The September issue of the ABA Journal ran an article entitled Web 2.0 Still a No-Go: Lawyers Slow to Adopt Cutting-Edge Technology. I’ve been wanting to blog about this article for a couple weeks now because I think any virtual attorney should find it interesting. The article consisted of three pages of charts showing that attorneys are starting to use more technology in their daily law practices, but they are not jumping to it at the rate that the general public has been over the past five years.
Only 2% of attorneys maintain a law blog and only 15% of lawyers have joined a social network. Attorneys use technology to receive information, but its primarily through news websites (79%) or by email newsletters (59%) and discussion lists (40%). Only 10% use RSS feeds and 6% use podcasts. Even more disturbing, only 30% use their firm’s intranet, extranet or website to communicate and receive information.
What are you folks using? A phone, a fax machine and snail mail?
Did these statics surprise me? A little, but they shouldn’t have. Attorneys are by training a skeptical bunch. Nevertheless, the statistics in this ABA Journal survey make our profession seem like a close-minded and archaic bunch compared to the general public. And this is at a time when we should be working to improve the image of attorneys as progressive professionals who are ready to serve the public and stand for justice in the legal system.
Yes, my perspective is a bit skewed considering how I operate my own solo law practice. I run a virtual law office from my home and work with other attorneys and clients who make the most of the technology that is available to us. So it is difficult for me to understand why an attorney would not make use of the evolving Web 2.0 applications that are now available to them. Check out the list of useful websites from my last post and the CLE presentation last week. Many of these sites are for useful Web 2.0 apps that can have an impact on your practice.
It doesn’t make practical sense to hold back on Web 2.0. Why?
1) The general public is not holding back. These are your clients. Attorneys serve their clients. In the end, it is all about customer service. Your clients use these technologies to communicate with co-workers, family and friends across the nation. They enjoy the convenience and affordability that the technology provides for them. Ignoring these trends in the general public will keep your law practice in the dark ages. You may retain a clientele that enjoys receiving snail mail and can’t use email to save their life, but don’t expect that clientele to hang around forever.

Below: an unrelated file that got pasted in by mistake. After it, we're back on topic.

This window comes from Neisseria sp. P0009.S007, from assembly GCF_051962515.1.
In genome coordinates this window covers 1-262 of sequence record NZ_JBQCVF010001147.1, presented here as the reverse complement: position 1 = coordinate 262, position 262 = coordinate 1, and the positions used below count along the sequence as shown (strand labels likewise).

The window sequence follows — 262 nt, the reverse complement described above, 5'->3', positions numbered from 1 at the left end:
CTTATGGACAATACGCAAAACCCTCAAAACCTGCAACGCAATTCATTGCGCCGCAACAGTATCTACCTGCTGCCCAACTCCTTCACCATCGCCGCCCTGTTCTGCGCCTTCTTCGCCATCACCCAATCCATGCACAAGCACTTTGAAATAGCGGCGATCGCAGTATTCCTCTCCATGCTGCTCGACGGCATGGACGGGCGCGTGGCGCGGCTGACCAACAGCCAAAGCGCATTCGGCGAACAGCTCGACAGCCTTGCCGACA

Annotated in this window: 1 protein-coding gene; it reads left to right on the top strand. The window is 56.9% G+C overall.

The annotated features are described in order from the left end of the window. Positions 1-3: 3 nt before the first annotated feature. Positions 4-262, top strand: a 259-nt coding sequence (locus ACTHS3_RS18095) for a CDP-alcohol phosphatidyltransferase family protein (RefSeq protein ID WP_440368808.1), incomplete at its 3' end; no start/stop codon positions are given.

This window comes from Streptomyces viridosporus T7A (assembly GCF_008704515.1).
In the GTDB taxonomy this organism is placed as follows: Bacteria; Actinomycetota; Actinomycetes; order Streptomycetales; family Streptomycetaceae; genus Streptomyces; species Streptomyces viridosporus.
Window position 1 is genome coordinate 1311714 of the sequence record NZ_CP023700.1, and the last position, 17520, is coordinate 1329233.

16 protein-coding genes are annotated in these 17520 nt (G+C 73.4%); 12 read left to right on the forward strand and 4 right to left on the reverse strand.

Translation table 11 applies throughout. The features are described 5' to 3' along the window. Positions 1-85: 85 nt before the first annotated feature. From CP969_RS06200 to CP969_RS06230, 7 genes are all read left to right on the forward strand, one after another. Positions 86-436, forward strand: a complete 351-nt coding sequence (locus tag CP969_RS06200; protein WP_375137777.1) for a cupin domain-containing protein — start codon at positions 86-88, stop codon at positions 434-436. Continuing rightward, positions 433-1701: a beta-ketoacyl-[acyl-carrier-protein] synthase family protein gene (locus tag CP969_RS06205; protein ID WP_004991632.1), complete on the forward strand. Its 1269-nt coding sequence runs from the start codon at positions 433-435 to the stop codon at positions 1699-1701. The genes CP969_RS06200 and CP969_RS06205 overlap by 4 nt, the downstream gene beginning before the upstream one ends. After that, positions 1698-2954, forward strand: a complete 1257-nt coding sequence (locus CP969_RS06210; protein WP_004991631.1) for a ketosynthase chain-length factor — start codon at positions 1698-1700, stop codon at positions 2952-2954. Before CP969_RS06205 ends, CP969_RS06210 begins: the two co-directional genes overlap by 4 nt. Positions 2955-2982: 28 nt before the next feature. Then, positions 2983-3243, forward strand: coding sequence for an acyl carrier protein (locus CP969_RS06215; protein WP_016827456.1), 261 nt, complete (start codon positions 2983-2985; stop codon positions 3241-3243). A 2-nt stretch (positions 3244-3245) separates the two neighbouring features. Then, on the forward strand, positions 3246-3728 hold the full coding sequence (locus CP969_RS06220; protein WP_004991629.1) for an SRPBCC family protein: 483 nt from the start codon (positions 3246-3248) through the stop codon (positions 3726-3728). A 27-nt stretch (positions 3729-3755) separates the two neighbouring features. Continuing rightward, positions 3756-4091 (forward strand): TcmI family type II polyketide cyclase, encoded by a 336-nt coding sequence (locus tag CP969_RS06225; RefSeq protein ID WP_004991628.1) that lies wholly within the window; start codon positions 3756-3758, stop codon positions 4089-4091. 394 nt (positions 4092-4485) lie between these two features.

Can you be efficient, convenient and affordable? Will you work with me using the technology that I use on a daily basis and not talk down at me just because you are a professional?
This is what your clients want. Instead of buying a lovely new set of chairs for your reception area, invest in the technology that will make your practice run smoother. Start simple. Learn to use your email, buy a scanner and start storing your docs online, learn basic backup techniques for your systems. Learn about encryption and security. Try setting up a virtual law office, using web conferencing, hiring a virtual paralegal, connecting with others on Twitter, Skype, LinkedIn, Facebook, Legal OnRamp, etc. Find ways to connect with other attorneys through the technology. It will benefit your clients and your law practice.
2) In this dark economic climate, why wouldn’t you want to lower your law office overhead? Not only can some of these Web 2.0 applications make your practice more efficiently, many of them are free or the cost is low enough to receive a fast return on investment. Lower your overhead and pass the savings along to your clients.
3) Take a second look at the life of a typical attorney. Do you have a life outside of your practice? One positive statistic in the article was the indication that more attorneys are using mobile devices. In two years the number of firms providing attorneys with BlackBerrys or iPhones has increased from 49% to 76% in two years. 72% of attorneys under the age of 40 are using mobile devices.
That’s perhaps positive progress. It’s either being used to bill more hours while on the go or to make more time for a personal life by using the flexibility of not having to be tied down to a physical office. That work/life balance detail wasn’t in the survey, but at least the option of more flexibility is there to those attorneys through the use of mobile devices and Web 2.0 apps.
That said, I recognize that change is never easy, and for a solo practitioner it can be a scary leap. But in my opinion, not understanding Web 2.0 and keeping up with current technology is a much bigger risk. Here’s looking forward to an ABA Journal Article that shows other attorneys agree with me.